Originating in 2008 from the Ballast Point Brewery in San Diego, Cutwater Spirits is now a massive independent distillery and boasts being Southern California’s first post-Prohibition distillery. Sporting a wide range of self-made spirits, these guys have so far released several whiskies, a vodka, a gin, a rum, a liqueur, mixers, canned cocktails and more. Having started from a successful craft brewery the benefits to Cutwater have been numerous and have given them a big head start when it came to moving towards making their own spirits. With 31 awards and counting their flagship bourbon, Devil’s Share Bourbon, gets its name from co-founder Yusseff Cherney who figured that if what evaporates out of the barrel during ageing is known as the angel’s share then what’s left must be the devil’s share. Cutwater Spirits have kept a tight lid on their proprietary mashbill but from their long-time experience as brewers I can only imagine that they have a few surprises in store. This batch was aged for four years in heavily charred barrels so I’m curious to see what influence this has had on the final whiskey.
Name: Devil’s Share Bourbon (Batch #2)
Age: 4 years
Proof: 92 Proof (46% ABV)
Type: Straight Bourbon
Mashbill: Unknown (propriety mashbill of at least 51% corn)
Producer: Cutwater Spirits
Appearance: Light Gold
Nose: The nose is complex and flavourful with light floral vanilla and caramel that’s balanced with dark fruits, baking spices, and a maple-ish maltiness that I wasn’t expecting. The more you nose it the more the sweet but earthy malted barley makes its presence known, blending almost seamlessly with the traditional bourbon notes.
Palate: The palate picks up where the nose left off and gives a touch of caramel, tonnes of honey, light vanilla beans, and a healthy kick of earthy malt that’s unmistakable.
Finish: The finish is medium length and gives a tropical fruit and lychee heavy aftertaste with slight charred oak, vanilla and honey.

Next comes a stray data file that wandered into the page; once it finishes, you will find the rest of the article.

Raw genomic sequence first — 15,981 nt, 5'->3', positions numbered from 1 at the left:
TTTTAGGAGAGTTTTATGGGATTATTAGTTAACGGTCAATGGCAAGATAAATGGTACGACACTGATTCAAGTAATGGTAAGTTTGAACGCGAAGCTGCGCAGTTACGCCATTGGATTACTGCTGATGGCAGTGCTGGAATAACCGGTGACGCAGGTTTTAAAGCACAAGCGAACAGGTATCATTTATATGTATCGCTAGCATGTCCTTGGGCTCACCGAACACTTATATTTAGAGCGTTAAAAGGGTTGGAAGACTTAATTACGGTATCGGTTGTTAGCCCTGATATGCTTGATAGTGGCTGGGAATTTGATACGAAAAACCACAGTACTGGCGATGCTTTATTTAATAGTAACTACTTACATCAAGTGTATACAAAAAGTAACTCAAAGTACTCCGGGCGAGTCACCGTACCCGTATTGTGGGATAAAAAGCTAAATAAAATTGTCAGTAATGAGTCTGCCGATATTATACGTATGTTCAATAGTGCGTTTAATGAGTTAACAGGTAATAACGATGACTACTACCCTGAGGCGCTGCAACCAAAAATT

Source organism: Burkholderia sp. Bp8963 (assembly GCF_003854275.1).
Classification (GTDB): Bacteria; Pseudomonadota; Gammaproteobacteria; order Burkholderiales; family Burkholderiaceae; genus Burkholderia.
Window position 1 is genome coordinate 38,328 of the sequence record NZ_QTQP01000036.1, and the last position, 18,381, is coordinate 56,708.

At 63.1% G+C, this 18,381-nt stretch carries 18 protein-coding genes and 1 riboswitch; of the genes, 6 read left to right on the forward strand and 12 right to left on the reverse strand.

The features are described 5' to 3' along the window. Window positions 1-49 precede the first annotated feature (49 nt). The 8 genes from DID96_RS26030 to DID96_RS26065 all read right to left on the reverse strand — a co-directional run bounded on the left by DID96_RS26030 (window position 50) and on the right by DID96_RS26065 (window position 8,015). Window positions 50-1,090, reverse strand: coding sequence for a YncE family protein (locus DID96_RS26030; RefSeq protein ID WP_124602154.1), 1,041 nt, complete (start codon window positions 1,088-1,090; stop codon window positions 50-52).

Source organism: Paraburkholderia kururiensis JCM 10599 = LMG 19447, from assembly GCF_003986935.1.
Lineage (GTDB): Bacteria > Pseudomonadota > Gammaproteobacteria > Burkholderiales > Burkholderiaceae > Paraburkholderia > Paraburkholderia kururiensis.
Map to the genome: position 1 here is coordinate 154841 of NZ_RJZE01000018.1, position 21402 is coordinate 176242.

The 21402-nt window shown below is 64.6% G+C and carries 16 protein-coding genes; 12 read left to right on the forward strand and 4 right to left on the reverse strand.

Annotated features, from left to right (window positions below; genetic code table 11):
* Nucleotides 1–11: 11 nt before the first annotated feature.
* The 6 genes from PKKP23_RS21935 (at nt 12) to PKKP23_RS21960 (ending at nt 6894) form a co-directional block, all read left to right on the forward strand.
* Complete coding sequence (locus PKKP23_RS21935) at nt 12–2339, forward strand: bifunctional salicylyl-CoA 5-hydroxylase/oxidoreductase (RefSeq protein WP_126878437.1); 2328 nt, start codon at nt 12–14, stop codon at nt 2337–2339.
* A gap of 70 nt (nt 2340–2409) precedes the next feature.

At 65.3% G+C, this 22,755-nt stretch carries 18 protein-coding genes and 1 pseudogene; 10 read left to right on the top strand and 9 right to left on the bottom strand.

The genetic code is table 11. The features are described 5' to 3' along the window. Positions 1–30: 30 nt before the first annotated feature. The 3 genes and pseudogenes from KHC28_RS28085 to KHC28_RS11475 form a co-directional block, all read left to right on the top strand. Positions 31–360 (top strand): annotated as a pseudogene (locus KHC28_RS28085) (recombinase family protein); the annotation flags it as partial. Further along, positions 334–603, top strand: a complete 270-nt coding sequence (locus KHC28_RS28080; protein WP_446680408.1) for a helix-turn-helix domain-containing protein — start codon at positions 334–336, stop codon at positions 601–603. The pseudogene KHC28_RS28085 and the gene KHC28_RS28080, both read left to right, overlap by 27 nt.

Overall: Many times I have described a bourbon as a vanilla, caramel, or cherry bomb, but this is the first bourbon that I would describe as a honey bomb. As expected, Cutwater have taken inspiration from their malted barley-driven brewing experience to craft a bourbon that is both unique and very flavourful with a lot of honey coming from the malt. This is definitely a bourbon for those that want something in between a classic bourbon and a light scotch and is another great example of how craft distillers are pushing the boundaries of what’s possible within a bourbon. Personally, I’m not a massive fan of single malt scotches but this bourbon has me reaching for pour after pour once I get started. For me Cutwater have hit the balance of just enough malted barley honey to compliment and round out those traditional bourbon notes.
It’s great to see more and more craft distillers producing and bottling their own whiskies. Although many have to source, Cutwater were in the fortunate position where they could make, age, and bottle their own 100% self made whiskies. The great thing about tasting a craft distiller’s own-made whiskey is that we’re starting to see very unique and sometimes amazing flavour profiles emerge that traditional bourbon has mostly shied away from. One common complaint around craft whiskies is the price difference in comparison to the whiskies put out by the larger distilleries, and so the onus is on craft distillers to create a unique and delicious enough product to justify their pricier whiskies to potential customers. This bottle in particular I’ve found retailing in Binnys for $129 which is a lot of cash for a craft whiskey which is only 4 years old. However, for those that have the money and are looking for something that they’ve never had before there’s a high chance this will impress.
Try or Buy?
This is a very interesting bourbon and so I’d definitely recommend that you try this if you see it on the back shelf of a bar. For the money there’s a lot of other options available but if you, like me, want to try something truly unique and very flavourful this bourbon will fit the bill nicely.